NEW DELHI // Afghanistan is pressing India to supply military helicopters, tanks and artillery as it tries to shore up security through regional alliances before the withdrawal of most Nato-led foreign troops by the end of 2014.
The Afghan president, Hamid Karzai, will use a visit to India, which started yesterday, to push for progress on a “wish list” of military equipment he handed New Delhi in May.
India has invested US$2 billion (Dh7.35bn) in aid and reconstruction and trained scores of Afghan officers, but has so far stopped short of arms transfers for fear of provoking Pakistan, as well as armed groups in Afghanistan.
Pakistan and India have been locked in a long struggle for influence in Afghanistan, both fearing an unstable state on their doorsteps.
Kabul wants India to deliver on a strategic partnership agreement signed in 2011 that allowed for the transfer of “war-like stores”, or lethal equipment. It argues that India’s security is tied to a stable Afghanistan.
“Indian investment in Afghanistan, be it in the security or development sectors, is an investment in the security and development of India,” said M Ashraf Haidari, deputy chief of mission at the Afghan embassy in New Delhi.
Mr Karzai, who will hold talks with the Indian prime minister, Manmohan Singh, today, has been seeking to bolster regional ties while he remains at loggerheads with his western backers in the run-up to the withdrawal of Nato forces.
On Sunday, he struck a cooperation agreement with the Iranian President, Hassan Rouhani, during a visit to Tehran. Mr Karzai is meanwhile resisting signing up to a long-term security arrangement with the United States.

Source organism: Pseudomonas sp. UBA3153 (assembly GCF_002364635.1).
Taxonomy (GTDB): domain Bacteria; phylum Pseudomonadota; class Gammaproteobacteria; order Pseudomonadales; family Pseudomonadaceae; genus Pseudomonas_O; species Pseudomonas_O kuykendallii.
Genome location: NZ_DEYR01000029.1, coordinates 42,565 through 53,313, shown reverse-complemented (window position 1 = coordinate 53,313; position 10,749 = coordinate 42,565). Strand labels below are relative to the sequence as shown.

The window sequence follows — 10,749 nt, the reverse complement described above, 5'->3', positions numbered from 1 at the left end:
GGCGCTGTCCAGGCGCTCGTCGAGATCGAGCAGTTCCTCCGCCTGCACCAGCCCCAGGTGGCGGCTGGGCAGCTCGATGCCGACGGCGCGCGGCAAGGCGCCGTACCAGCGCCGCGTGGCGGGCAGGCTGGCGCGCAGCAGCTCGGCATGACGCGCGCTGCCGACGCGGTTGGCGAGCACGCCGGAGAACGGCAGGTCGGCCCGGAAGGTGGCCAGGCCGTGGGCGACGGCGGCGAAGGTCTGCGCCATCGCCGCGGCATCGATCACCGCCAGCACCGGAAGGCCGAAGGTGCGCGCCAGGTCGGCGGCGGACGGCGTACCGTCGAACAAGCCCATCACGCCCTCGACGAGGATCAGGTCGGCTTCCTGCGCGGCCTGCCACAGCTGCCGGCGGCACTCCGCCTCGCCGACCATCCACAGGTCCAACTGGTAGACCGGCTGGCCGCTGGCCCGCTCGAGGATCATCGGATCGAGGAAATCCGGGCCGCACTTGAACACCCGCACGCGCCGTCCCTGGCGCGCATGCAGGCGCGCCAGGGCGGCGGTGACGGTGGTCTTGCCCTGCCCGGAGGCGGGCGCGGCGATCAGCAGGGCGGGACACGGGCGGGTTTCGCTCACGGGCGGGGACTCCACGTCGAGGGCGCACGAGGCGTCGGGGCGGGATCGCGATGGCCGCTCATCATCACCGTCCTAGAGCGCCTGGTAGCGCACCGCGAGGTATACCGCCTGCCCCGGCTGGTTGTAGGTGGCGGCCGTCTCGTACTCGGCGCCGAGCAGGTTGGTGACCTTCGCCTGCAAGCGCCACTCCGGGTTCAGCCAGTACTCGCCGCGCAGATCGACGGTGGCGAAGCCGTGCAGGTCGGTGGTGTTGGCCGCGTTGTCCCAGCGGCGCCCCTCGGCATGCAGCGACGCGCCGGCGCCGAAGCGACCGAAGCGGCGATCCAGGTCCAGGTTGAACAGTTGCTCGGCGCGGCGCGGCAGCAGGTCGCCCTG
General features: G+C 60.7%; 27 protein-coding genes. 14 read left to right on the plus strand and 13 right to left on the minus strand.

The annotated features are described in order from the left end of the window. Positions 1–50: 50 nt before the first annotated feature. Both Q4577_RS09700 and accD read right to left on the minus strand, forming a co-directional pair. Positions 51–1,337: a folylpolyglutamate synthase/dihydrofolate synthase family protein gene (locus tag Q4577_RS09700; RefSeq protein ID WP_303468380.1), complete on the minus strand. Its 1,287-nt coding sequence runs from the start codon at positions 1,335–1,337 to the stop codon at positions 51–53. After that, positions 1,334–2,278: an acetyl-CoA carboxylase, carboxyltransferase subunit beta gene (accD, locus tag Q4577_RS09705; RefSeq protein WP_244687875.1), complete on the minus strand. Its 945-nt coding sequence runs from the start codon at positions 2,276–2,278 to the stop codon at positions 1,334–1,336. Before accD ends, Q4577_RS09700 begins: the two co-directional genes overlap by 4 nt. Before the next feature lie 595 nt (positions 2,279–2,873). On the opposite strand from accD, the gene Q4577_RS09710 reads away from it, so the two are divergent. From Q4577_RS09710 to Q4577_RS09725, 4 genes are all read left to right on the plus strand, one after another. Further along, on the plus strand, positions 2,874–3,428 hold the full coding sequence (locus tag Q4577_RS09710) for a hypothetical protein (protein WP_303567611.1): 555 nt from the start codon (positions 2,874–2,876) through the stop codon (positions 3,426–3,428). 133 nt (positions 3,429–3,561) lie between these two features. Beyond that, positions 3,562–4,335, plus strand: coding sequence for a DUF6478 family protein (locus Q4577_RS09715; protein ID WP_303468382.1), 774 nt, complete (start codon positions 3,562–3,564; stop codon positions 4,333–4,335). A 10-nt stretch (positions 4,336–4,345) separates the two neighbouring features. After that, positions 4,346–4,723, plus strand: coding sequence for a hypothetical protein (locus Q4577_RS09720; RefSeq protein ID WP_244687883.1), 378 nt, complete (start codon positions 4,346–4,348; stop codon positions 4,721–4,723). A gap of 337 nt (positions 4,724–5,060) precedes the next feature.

The US security pact is a decade-long agreement that would provide a legal basis for about 8,000 US troops to stay on after the Nato-led combat mission ends next year.
Under that plan, the remaining US force would continue to train, advise and equip the roughly 350,000 Afghan soldiers, police and airmen who will take over the fight against the Taliban-led insurgency. The remaining force would also conduct limited counter-terrorism activities.
Afghanistan wants tanks and artillery to boost land-based firepower and air support, including helicopters, for medical evacuation, Mr Haidari said.
Mr Haidari was formerly a member of Afghanistan’s National Security Council.
Afghanistan’s security forces have also asked India for equipment to counter homemade bombs, the biggest killers of soldiers and civilians in Afghanistan.
Gurmeet Kanwal, a retired Indian army brigadier who tracks India’s ties with Afghanistan, said New Delhi is unwilling to provide heavy equipment to Afghan forces for fear of getting drawn deeper into the conflict.
India’s expansive diplomacy in Afghanistan since the 2001 ouster of the Taliban has already fanned Pakistani fears of encirclement, and its embassy in Kabul has been bombed twice.
Its consulate in the city of Jalalabad - near the border with Pakistan - was hit by suicide bombers earlier this year.
New Delhi may offer Afghanistan light helicopters for surveillance, field ambulances and lorries, Mr Kanwal said. It may also increase the number of Afghan officers under training in India from the current level of 400.